Parents United is a grassroots, parent-led support group formed on Facebook in May 2020 following a news leak which revealed plans for children to return to school after a period of home-schooling during the Covid-19 pandemic. Its founders, Tony Dadd and Gemma Sewell, were among the many parents who believed it was too early and too unsafe to do so at that time. The group now stands at over 23,000 members. We spoke to Gemma in a Live Q&A event on our Covid-19 Support Community platform to find out more about Parents United and their work to #MakeSchoolsSafe and #ProtectOurCommunities throughout the coronavirus pandemic.
Sending your child to school can be a difficult decision for families with a vulnerable person living at home. Schools are known to have high rates of transmission, so the risks of children catching the virus and spreading it within the home are greater. But the decision can also be tough for parents who recognise their schools aren’t doing enough to prevent the virus from circulating. Gemma says, “it feels unacceptable – particularly when we're not being given the choice or the support to make safer choices for our families.”
Previously, protections were put into place in schools which organised classes into bubbles. This meant that if one child caught the virus, it would be contained within a small group who would have to self-isolate to prevent passing it on to others. However not all schools stuck to these measures and instead abandoned them when restrictions eased in the wider society. They returned to unreliable methods like opening a window to ventilate classrooms full of children even though the virus was – and is – an ongoing threat.
Gemma reminds us that although the coronavirus mortality rate amongst children is low, it’s not zero. In fact, the rate of hospitalisations in children aged 0-15 with Covid-19 has been slowly rising since September. This is one of the reasons why Covid safety measures are needed in schools.
Recommended Covid Safety Measures in Schools
Close Contacts Must Isolate: This recommendation was removed for adults in the workplace as well as children in schools in August of this year. The difference between these groups is that a majority of school children and teenagers are not yet vaccinated. Therefore, when the virus spreads amongst age groups in schools there is nothing to protect others from catching it nor an attempt to contain it.
Reduce Class Sizes: Efforts were made during the outbreak of Covid-19 to reduce the number of children in schools by allowing only children of healthcare workers or those from disadvantaged backgrounds to be taught in class. Classes have now returned to their former sizes, meaning children are in close proximity to one another, breathing the same air. Gemma says, “there’s not much space in a school, you’ve got about half the space in a classroom per person as you have in a working environment as a legal minimum.”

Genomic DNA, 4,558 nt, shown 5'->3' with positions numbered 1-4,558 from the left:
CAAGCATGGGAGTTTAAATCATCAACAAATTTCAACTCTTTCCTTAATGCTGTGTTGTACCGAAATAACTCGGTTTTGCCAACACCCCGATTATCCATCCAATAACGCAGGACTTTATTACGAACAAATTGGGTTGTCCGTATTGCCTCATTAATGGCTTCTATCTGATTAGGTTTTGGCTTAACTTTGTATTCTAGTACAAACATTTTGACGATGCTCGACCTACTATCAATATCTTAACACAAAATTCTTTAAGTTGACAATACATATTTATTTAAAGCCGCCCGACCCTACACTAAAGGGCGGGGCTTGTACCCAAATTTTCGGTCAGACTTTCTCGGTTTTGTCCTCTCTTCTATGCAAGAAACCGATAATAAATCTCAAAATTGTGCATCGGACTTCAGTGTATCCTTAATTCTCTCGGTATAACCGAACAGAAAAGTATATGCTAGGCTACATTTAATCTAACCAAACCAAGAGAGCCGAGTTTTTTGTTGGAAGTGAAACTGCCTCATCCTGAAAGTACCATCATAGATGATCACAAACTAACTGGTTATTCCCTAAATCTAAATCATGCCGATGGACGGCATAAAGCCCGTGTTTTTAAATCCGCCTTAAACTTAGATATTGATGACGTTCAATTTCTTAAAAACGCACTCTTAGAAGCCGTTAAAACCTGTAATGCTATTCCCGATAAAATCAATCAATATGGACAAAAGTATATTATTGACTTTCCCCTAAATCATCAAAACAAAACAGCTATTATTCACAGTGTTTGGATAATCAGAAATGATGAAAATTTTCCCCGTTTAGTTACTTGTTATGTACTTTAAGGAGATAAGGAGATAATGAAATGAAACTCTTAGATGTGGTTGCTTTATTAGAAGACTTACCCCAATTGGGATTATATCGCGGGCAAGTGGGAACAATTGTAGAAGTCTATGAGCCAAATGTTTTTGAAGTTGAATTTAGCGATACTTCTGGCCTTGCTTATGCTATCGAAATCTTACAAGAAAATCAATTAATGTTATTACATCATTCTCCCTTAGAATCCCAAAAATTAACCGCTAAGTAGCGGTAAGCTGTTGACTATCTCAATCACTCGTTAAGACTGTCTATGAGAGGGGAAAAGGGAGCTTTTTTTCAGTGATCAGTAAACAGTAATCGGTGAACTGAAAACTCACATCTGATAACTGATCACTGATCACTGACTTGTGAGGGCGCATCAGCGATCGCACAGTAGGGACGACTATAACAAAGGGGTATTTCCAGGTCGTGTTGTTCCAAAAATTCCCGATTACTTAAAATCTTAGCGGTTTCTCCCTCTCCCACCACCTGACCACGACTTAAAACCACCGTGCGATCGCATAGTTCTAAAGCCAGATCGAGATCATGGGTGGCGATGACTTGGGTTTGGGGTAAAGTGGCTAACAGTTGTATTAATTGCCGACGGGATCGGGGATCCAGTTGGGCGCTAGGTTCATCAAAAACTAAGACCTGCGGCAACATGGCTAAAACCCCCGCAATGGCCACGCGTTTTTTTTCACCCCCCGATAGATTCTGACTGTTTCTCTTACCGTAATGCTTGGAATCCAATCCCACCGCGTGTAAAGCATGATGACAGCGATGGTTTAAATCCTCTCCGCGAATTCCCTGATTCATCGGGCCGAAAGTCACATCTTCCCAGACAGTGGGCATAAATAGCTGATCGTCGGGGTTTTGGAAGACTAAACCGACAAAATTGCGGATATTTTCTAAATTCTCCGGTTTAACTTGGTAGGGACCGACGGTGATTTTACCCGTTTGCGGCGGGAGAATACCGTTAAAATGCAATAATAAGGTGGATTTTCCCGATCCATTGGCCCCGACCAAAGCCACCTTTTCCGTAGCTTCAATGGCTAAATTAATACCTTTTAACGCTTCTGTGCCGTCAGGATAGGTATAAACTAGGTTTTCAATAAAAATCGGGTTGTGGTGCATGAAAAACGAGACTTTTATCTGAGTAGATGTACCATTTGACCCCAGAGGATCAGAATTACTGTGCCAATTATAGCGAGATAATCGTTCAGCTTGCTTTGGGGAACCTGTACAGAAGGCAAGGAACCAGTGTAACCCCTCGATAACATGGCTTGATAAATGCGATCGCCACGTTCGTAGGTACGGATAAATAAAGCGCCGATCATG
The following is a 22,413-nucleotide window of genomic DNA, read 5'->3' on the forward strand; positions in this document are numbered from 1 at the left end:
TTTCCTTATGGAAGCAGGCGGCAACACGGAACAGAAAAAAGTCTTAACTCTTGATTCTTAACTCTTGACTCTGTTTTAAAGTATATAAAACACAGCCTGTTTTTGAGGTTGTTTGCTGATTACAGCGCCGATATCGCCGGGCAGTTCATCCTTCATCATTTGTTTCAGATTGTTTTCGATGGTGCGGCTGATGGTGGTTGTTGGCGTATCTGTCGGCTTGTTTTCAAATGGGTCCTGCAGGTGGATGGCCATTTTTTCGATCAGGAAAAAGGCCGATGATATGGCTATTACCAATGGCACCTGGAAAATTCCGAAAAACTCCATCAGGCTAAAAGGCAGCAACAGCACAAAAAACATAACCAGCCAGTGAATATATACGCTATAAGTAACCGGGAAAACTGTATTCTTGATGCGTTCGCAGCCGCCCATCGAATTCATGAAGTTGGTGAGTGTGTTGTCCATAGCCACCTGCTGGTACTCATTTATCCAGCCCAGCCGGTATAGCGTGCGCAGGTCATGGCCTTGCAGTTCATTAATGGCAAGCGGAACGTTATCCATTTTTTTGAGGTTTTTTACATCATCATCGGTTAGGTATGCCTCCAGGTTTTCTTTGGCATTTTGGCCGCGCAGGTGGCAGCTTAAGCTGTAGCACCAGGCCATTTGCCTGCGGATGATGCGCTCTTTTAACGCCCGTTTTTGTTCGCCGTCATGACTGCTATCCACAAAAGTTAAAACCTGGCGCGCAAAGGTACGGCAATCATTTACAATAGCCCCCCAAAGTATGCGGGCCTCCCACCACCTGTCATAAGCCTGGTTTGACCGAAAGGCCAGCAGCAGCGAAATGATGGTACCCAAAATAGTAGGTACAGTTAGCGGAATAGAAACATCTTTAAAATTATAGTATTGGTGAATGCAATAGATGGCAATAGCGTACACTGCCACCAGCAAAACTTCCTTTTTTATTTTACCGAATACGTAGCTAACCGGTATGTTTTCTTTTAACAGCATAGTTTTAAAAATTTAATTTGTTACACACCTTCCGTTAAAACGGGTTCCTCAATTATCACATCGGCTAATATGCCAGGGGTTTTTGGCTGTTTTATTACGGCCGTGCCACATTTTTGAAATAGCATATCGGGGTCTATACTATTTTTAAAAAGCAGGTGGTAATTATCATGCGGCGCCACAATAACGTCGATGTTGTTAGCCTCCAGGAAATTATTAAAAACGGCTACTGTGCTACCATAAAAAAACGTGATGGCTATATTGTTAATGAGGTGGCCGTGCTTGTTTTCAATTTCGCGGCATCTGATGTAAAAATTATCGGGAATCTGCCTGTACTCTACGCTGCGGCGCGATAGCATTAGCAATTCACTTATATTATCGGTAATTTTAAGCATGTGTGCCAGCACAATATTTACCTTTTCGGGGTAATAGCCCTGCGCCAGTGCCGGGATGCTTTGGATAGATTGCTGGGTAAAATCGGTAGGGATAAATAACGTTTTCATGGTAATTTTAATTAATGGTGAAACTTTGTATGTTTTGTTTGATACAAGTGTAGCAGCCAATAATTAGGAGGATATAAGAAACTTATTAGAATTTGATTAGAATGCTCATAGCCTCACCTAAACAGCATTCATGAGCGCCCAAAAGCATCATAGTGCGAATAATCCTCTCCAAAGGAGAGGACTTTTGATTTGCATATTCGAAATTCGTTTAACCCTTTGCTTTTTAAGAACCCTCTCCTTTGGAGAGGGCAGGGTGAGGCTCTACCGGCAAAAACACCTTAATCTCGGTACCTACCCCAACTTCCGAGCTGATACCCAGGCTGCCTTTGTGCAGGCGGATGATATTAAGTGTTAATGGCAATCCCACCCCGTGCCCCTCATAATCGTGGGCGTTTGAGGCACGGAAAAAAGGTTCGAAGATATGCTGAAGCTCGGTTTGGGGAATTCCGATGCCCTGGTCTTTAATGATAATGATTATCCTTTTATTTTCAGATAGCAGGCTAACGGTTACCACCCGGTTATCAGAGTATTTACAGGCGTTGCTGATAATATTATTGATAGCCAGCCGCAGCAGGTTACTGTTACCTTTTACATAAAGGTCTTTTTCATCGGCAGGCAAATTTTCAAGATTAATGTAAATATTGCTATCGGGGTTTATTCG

Masks are another form of protection which should remain in schools – and our wider communities – to reduce the spread of the virus. It is important to remember is that Covid is an airborne virus: it transmits between people at close range through inhalation. The quality of our masks and the need for improved indoor ventilation are therefore essential to limit the spread of infection. This means wearing a tight-fitting mask lined with a filter to avoid SARS-CoV-2 (the virus that causes Covid-19) particles seeping in through the gaps. Gemma recommends FFP2 grade masks. She says, “all it takes is using one of the mask fitters that you get in with the box of surgical masks. You can put your straps on at the back of your head to get a better fit and spread out the mask to cover your nose, face and chin.” A report by the US Centres for Disease Control and Prevention (CDC) reinforces this point, showing that mask fitters can increase the wearer’s protection from SARS-CoV-2 aerosols by more than 90% when secured over a medical procedure (surgical) mask. Similarly, wearing a cloth mask over a medical procedure mask – “double masking” – could reduce exposure to the virus by more than 90%.
Opening a window in comparison to these measures does not offer the same level of protection for children, but it does help to dilute the concentration of harmful particles in the air. Even during the winter months this could be a practical solution for schools. Gemma suggests teachers try opening the window very slightly to begin with and asking children to wear their coats during this time.